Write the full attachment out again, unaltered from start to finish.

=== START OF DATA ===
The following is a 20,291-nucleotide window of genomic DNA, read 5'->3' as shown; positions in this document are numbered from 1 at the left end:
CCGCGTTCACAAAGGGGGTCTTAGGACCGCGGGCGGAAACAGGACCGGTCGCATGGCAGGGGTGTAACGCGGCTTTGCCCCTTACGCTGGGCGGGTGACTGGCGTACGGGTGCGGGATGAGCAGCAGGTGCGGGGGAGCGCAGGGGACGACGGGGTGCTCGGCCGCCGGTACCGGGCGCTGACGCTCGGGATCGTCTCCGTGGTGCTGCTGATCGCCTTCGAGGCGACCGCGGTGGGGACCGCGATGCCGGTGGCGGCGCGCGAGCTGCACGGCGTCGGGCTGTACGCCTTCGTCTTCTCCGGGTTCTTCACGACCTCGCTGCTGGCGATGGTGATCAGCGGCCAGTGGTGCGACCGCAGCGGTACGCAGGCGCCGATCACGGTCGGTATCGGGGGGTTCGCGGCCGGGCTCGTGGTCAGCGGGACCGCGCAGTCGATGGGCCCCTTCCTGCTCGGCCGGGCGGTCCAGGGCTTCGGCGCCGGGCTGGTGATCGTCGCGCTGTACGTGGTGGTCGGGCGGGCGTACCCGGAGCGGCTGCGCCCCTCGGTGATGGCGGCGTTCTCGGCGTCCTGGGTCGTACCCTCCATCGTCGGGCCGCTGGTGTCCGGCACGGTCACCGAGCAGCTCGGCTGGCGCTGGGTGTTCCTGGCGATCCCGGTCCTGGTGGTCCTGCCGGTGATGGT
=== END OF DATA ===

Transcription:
The following is a 20,291-nucleotide window of genomic DNA, read 5'->3' as shown; positions in this document are numbered from 1 at the left end:
CCGCGTTCACAAAGGGGGTCTTAGGACCGCGGGCGGAAACAGGACCGGTCGCATGGCAGGGGTGTAACGCGGCTTTGCCCCTTACGCTGGGCGGGTGACTGGCGTACGGGTGCGGGATGAGCAGCAGGTGCGGGGGAGCGCAGGGGACGACGGGGTGCTCGGCCGCCGGTACCGGGCGCTGACGCTCGGGATCGTCTCCGTGGTGCTGCTGATCGCCTTCGAGGCGACCGCGGTGGGGACCGCGATGCCGGTGGCGGCGCGCGAGCTGCACGGCGTCGGGCTGTACGCCTTCGTCTTCTCCGGGTTCTTCACGACCTCGCTGCTGGCGATGGTGATCAGCGGCCAGTGGTGCGACCGCAGCGGTACGCAGGCGCCGATCACGGTCGGTATCGGGGGGTTCGCGGCCGGGCTCGTGGTCAGCGGGACCGCGCAGTCGATGGGCCCCTTCCTGCTCGGCCGGGCGGTCCAGGGCTTCGGCGCCGGGCTGGTGATCGTCGCGCTGTACGTGGTGGTCGGGCGGGCGTACCCGGAGCGGCTGCGCCCCTCGGTGATGGCGGCGTTCTCGGCGTCCTGGGTCGTACCCTCCATCGTCGGGCCGCTGGTGTCCGGCACGGTCACCGAGCAGCTCGGCTGGCGCTGGGTGTTCCTGGCGATCCCGGTCCTGGTGGTCCTGCCGGTGATGGT